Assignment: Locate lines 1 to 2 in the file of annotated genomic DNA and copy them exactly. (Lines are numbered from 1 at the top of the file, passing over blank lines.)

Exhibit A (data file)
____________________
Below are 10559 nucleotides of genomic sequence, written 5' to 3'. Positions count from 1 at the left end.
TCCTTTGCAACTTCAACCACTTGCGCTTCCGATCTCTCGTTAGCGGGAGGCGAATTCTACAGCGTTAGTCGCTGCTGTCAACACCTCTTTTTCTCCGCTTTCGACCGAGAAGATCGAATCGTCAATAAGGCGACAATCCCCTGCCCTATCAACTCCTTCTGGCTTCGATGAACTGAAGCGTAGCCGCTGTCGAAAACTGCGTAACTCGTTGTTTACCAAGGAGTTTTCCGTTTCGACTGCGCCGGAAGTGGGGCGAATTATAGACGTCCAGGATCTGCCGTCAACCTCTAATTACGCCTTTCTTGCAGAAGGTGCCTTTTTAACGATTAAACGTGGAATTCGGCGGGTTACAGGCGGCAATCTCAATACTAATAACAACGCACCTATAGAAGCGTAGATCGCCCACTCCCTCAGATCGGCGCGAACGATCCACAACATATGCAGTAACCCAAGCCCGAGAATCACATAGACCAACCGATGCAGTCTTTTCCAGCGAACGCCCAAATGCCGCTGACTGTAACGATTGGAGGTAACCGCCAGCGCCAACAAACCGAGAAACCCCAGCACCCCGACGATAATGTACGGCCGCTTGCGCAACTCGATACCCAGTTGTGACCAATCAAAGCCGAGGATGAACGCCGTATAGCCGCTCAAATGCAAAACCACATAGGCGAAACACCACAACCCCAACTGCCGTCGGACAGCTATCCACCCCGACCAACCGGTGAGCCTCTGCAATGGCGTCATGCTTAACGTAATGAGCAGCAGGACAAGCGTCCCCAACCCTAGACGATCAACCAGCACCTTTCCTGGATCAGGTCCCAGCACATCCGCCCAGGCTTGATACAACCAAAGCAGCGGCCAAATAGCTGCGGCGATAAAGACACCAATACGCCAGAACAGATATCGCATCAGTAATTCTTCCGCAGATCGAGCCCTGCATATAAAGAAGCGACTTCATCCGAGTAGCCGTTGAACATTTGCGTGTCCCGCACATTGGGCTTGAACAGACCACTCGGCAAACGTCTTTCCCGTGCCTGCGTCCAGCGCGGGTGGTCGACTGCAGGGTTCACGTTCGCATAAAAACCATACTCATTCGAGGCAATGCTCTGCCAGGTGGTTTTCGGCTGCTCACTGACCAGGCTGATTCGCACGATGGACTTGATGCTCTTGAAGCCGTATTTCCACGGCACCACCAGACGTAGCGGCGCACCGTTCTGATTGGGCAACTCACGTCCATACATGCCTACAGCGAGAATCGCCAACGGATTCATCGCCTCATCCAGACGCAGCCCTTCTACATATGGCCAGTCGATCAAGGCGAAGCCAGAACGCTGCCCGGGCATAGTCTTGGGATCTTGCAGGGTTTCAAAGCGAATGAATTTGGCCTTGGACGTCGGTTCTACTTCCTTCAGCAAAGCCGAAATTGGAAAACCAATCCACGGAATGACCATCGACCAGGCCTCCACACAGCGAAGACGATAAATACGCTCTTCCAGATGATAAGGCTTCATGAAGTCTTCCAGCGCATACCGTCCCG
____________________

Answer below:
Below are 10559 nucleotides of genomic sequence, written 5' to 3'. Positions count from 1 at the left end.
TCCTTTGCAACTTCAACCACTTGCGCTTCCGATCTCTCGTTAGCGGGAGGCGAATTCTACAGCGTTAGTCGCTGCTGTCAACACCTCTTTTTCTCCGCTTTCGACCGAGAAGATCGAATCGTCAATAAGGCGACAATCCCCTGCCCTATCAACTCCTTCTGGCTTCGATGAACTGAAGCGTAGCCGCTGTCGAAAACTGCGTAACTCGTTGTTTACCAAGGAGTTTTCCGTTTCGACTGCGCCGGAAGTGGGGCGAATTATAGACGTCCAGGATCTGCCGTCAACCTCTAATTACGCCTTTCTTGCAGAAGGTGCCTTTTTAACGATTAAACGTGGAATTCGGCGGGTTACAGGCGGCAATCTCAATACTAATAACAACGCACCTATAGAAGCGTAGATCGCCCACTCCCTCAGATCGGCGCGAACGATCCACAACATATGCAGTAACCCAAGCCCGAGAATCACATAGACCAACCGATGCAGTCTTTTCCAGCGAACGCCCAAATGCCGCTGACTGTAACGATTGGAGGTAACCGCCAGCGCCAACAAACCGAGAAACCCCAGCACCCCGACGATAATGTACGGCCGCTTGCGCAACTCGATACCCAGTTGTGACCAATCAAAGCCGAGGATGAACGCCGTATAGCCGCTCAAATGCAAAACCACATAGGCGAAACACCACAACCCCAACTGCCGTCGGACAGCTATCCACCCCGACCAACCGGTGAGCCTCTGCAATGGCGTCATGCTTAACGTAATGAGCAGCAGGACAAGCGTCCCCAACCCTAGACGATCAACCAGCACCTTTCCTGGATCAGGTCCCAGCACATCCGCCCAGGCTTGATACAACCAAAGCAGCGGCCAAATAGCTGCGGCGATAAAGACACCAATACGCCAGAACAGATATCGCATCAGTAATTCTTCCGCAGATCGAGCCCTGCATATAAAGAAGCGACTTCATCCGAGTAGCCGTTGAACATTTGCGTGTCCCGCACATTGGGCTTGAACAGACCACTCGGCAAACGTCTTTCCCGTGCCTGCGTCCAGCGCGGGTGGTCGACTGCAGGGTTCACGTTCGCATAAAAACCATACTCATTCGAGGCAATGCTCTGCCAGGTGGTTTTCGGCTGCTCACTGACCAGGCTGATTCGCACGATGGACTTGATGCTCTTGAAGCCGTATTTCCACGGCACCACCAGACGTAGCGGCGCACCGTTCTGATTGGGCAACTCACGTCCATACATGCCTACAGCGAGAATCGCCAACGGATTCATCGCCTCATCCAGACGCAGCCCTTCTACATATGGCCAGTCGATCAAGGCGAAGCCAGAACGCTGCCCGGGCATAGTCTTGGGATCTTGCAGGGTTTCAAAGCGAATGAATTTGGCCTTGGACGTCGGTTCTACTTCCTTCAGCAAAGCCGAAATTGGAAAACCAATCCACGGAATGACCATCGACCAGGCCTCCACACAGCGAAGACGATAAATACGCTCTTCCAGATGATAAGGCTTCATGAAGTCTTCCAGCGCATACCGTCCCG